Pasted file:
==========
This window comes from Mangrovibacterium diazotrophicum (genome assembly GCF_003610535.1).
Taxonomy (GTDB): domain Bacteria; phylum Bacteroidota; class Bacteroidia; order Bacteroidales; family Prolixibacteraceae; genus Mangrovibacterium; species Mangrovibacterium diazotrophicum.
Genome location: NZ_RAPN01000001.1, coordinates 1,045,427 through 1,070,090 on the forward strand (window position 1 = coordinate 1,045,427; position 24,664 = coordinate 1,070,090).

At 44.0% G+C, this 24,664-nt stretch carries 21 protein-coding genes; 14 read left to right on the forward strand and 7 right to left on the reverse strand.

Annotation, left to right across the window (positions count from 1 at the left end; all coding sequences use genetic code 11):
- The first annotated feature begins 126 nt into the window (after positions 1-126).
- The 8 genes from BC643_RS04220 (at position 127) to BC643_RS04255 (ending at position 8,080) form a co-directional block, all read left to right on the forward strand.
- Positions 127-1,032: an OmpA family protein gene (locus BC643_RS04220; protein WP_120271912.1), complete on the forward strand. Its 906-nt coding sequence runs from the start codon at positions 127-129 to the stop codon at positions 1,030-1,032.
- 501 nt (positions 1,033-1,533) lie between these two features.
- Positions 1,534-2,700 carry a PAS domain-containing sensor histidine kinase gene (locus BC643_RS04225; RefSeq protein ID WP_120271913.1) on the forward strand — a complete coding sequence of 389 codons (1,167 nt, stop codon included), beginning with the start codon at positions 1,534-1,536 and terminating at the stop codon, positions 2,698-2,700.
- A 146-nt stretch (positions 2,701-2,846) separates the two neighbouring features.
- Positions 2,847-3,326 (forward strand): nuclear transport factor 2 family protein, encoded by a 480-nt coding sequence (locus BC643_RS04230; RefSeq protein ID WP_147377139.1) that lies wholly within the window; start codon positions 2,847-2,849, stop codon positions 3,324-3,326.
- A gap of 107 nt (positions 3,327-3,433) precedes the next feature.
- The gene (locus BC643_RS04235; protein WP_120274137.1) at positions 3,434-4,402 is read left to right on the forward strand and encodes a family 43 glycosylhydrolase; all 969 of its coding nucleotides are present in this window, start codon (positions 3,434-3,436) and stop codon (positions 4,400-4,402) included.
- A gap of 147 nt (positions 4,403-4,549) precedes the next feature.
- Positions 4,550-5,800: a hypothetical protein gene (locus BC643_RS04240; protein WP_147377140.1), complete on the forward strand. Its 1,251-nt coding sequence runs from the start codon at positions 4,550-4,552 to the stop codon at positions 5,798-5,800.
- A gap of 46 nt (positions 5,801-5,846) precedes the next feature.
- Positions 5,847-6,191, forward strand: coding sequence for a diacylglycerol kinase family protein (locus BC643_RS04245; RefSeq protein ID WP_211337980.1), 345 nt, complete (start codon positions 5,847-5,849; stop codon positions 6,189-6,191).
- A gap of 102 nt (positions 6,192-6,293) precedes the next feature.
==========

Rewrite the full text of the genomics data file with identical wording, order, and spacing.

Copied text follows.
This window comes from Mangrovibacterium diazotrophicum (genome assembly GCF_003610535.1).
Taxonomy (GTDB): domain Bacteria; phylum Bacteroidota; class Bacteroidia; order Bacteroidales; family Prolixibacteraceae; genus Mangrovibacterium; species Mangrovibacterium diazotrophicum.
Genome location: NZ_RAPN01000001.1, coordinates 1,045,427 through 1,070,090 on the forward strand (window position 1 = coordinate 1,045,427; position 24,664 = coordinate 1,070,090).

At 44.0% G+C, this 24,664-nt stretch carries 21 protein-coding genes; 14 read left to right on the forward strand and 7 right to left on the reverse strand.

Annotation, left to right across the window (positions count from 1 at the left end; all coding sequences use genetic code 11):
- The first annotated feature begins 126 nt into the window (after positions 1-126).
- The 8 genes from BC643_RS04220 (at position 127) to BC643_RS04255 (ending at position 8,080) form a co-directional block, all read left to right on the forward strand.
- Positions 127-1,032: an OmpA family protein gene (locus BC643_RS04220; protein WP_120271912.1), complete on the forward strand. Its 906-nt coding sequence runs from the start codon at positions 127-129 to the stop codon at positions 1,030-1,032.
- 501 nt (positions 1,033-1,533) lie between these two features.
- Positions 1,534-2,700 carry a PAS domain-containing sensor histidine kinase gene (locus BC643_RS04225; RefSeq protein ID WP_120271913.1) on the forward strand — a complete coding sequence of 389 codons (1,167 nt, stop codon included), beginning with the start codon at positions 1,534-1,536 and terminating at the stop codon, positions 2,698-2,700.
- A 146-nt stretch (positions 2,701-2,846) separates the two neighbouring features.
- Positions 2,847-3,326 (forward strand): nuclear transport factor 2 family protein, encoded by a 480-nt coding sequence (locus BC643_RS04230; RefSeq protein ID WP_147377139.1) that lies wholly within the window; start codon positions 2,847-2,849, stop codon positions 3,324-3,326.
- A gap of 107 nt (positions 3,327-3,433) precedes the next feature.
- The gene (locus BC643_RS04235; protein WP_120274137.1) at positions 3,434-4,402 is read left to right on the forward strand and encodes a family 43 glycosylhydrolase; all 969 of its coding nucleotides are present in this window, start codon (positions 3,434-3,436) and stop codon (positions 4,400-4,402) included.
- A gap of 147 nt (positions 4,403-4,549) precedes the next feature.
- Positions 4,550-5,800: a hypothetical protein gene (locus BC643_RS04240; protein WP_147377140.1), complete on the forward strand. Its 1,251-nt coding sequence runs from the start codon at positions 4,550-4,552 to the stop codon at positions 5,798-5,800.
- A gap of 46 nt (positions 5,801-5,846) precedes the next feature.
- Positions 5,847-6,191, forward strand: coding sequence for a diacylglycerol kinase family protein (locus BC643_RS04245; RefSeq protein ID WP_211337980.1), 345 nt, complete (start codon positions 5,847-5,849; stop codon positions 6,189-6,191).
- A gap of 102 nt (positions 6,192-6,293) precedes the next feature.